This will be the first part of a series on why the California Democratic Party, its individual members, its caucuses, and groups and individuals sympathetic to it, make a huge huge mistake in writing off Orange County as nothing more than a piggy bank. Indeed, I suspect that further analysis will show that $1 spent in Orange County is more effective at advancing statewide contests than $1 anywhere else in the state — because we are so far down and yet with just a little help can move up appreciably.
One great example of this is, of course, the election of Sharon Quirk-Silva in AD-65 — which I and others had been screaming about as a possibly decisive seat since the tentative district lines came out, and more loudly since Sharon got into the race — giving Democrats the coveted 2/3 of the vote in the Assembly. But the largest recurring example of this is in statewide races — such as in 2010, where Orange County was the major impediment to electing Kamala Harris as Attornry General — and in many initiative races right up through this month.
The initiative races this year weren’t all that close in the end — no squeakers like Prop 29 earlier this year — but they will serve to illustrate why a strong functioning Democratic Party in Orange County is critical to Democrats statewide. Let’s look first at Prop 30, which won by about 8%. (These figures are from a few days ago. I’m waiting on most of the other analyses to get those final figures, but for now this will serve to introduce the concept of the outsized effect that OC has on state elections.
Why look at counties? After all, a vote for Prop 30 in the most antagonistic county (Modoc) per capita counts the same as the one in the most favorable county (San Francisco) per capita which counts the same as the most even divided per capita (Lake.) I think that it’s worth looking at counties as our unit of analysis because that’s largely where the structure of the state party resides. It costs less to target three voters in any of the above counties than it does to target one voter in all three of them — and the means of targeting them can be coordinated at the county level. Critically, a failure in leadership at governance at the county level can be disastrous for the state — especially for the largest counties.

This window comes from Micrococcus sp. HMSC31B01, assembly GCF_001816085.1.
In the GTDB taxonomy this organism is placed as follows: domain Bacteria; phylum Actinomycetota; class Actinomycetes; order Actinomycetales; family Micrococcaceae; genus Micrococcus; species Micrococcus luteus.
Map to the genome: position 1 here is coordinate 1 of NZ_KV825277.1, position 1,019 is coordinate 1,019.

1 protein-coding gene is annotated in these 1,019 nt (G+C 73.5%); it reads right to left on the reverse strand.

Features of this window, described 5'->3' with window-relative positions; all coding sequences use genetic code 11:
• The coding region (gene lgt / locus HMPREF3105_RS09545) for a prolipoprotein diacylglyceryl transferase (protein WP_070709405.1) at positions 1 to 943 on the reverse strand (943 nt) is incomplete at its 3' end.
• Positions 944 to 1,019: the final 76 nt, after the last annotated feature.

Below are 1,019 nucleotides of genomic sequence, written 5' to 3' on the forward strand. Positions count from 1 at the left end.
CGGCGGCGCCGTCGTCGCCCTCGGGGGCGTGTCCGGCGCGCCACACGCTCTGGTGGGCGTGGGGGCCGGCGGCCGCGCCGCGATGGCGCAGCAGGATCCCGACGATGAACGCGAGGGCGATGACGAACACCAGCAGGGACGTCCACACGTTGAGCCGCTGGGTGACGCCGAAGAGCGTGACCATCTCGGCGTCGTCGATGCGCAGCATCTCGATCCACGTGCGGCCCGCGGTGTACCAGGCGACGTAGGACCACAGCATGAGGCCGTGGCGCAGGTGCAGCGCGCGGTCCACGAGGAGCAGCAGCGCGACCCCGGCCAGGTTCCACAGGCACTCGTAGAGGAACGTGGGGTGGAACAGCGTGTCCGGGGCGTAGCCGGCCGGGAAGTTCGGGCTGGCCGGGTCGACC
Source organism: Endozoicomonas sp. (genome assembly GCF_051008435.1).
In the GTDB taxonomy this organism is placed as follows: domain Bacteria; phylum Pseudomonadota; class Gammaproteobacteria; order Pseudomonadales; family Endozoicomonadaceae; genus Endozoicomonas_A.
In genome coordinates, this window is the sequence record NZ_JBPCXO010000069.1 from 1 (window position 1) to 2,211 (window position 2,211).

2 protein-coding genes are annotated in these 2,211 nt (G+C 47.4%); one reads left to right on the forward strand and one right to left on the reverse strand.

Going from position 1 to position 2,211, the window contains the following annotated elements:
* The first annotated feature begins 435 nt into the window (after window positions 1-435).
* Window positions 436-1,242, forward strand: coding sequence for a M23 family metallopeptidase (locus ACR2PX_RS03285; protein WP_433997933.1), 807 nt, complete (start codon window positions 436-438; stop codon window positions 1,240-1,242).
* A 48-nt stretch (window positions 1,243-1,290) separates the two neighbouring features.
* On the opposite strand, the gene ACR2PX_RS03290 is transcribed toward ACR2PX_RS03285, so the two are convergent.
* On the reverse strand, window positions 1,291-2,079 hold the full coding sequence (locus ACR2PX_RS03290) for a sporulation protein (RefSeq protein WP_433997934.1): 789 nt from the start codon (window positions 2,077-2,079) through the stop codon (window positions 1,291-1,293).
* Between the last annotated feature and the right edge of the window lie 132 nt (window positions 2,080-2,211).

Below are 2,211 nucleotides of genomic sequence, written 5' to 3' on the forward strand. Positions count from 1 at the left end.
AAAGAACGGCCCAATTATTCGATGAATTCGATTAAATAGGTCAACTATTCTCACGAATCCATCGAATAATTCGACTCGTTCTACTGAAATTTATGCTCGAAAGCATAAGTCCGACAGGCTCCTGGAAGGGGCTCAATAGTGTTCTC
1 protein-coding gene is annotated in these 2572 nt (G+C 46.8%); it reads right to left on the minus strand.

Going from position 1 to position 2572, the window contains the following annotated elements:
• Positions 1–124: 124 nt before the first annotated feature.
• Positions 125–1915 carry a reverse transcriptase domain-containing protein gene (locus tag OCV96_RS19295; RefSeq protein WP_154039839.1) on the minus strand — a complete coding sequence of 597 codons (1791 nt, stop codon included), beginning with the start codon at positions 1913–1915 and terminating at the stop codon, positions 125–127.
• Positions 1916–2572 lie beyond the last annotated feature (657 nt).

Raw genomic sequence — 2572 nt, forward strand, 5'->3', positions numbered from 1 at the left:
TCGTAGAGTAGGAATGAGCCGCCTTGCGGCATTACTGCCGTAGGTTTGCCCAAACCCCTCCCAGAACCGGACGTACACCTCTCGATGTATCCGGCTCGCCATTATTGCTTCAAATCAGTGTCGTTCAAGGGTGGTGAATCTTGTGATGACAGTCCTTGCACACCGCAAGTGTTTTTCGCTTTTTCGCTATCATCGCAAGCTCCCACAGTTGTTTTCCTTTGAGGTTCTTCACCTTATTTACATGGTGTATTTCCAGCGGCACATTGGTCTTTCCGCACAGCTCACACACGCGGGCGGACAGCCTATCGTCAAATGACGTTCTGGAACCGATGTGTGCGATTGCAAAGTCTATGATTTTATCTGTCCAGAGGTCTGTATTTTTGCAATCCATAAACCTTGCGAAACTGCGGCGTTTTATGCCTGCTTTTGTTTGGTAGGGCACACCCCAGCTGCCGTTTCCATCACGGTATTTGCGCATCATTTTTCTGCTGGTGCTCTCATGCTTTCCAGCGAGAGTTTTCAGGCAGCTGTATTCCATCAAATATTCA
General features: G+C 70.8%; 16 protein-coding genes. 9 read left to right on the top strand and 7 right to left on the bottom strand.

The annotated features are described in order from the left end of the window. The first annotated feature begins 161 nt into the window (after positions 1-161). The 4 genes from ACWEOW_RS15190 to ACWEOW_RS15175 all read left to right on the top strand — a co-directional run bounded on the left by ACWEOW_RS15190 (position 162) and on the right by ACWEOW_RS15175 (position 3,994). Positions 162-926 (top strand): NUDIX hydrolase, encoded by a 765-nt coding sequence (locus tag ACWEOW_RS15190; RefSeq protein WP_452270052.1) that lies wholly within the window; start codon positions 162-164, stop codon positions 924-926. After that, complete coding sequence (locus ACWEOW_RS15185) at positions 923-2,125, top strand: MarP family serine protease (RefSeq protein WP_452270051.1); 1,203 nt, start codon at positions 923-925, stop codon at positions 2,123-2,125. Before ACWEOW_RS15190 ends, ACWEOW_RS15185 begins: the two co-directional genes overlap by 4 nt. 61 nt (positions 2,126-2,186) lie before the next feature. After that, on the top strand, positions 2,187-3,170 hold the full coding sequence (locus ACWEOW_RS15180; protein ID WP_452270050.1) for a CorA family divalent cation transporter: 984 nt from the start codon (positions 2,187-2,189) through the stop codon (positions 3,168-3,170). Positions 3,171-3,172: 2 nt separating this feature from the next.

Strategy and tactics can be more easily manipulated at the county level than at most other levels. So I am not arguing that closely divided San Joaquin and Ventura Counties are unimportant because each delivered a net vote of less than 5000 votes for or against Prop 30 — clearly better (or worse) policies can be implemented to affect voter outcomes there just as they can in more ideologically imbalanced counties. I’m arguing that one can imagine policies being implemented to improve the vote in Ventura County in a way that they cannot be as easily implemented in districts that cross county lines. (In a sense, this is like arguing why China, with the same population as an aggregation of smaller countries, is on its way to become the next global superpower: plans can be made and effectuated at the national level that aren’t so easily done at the transnational level.)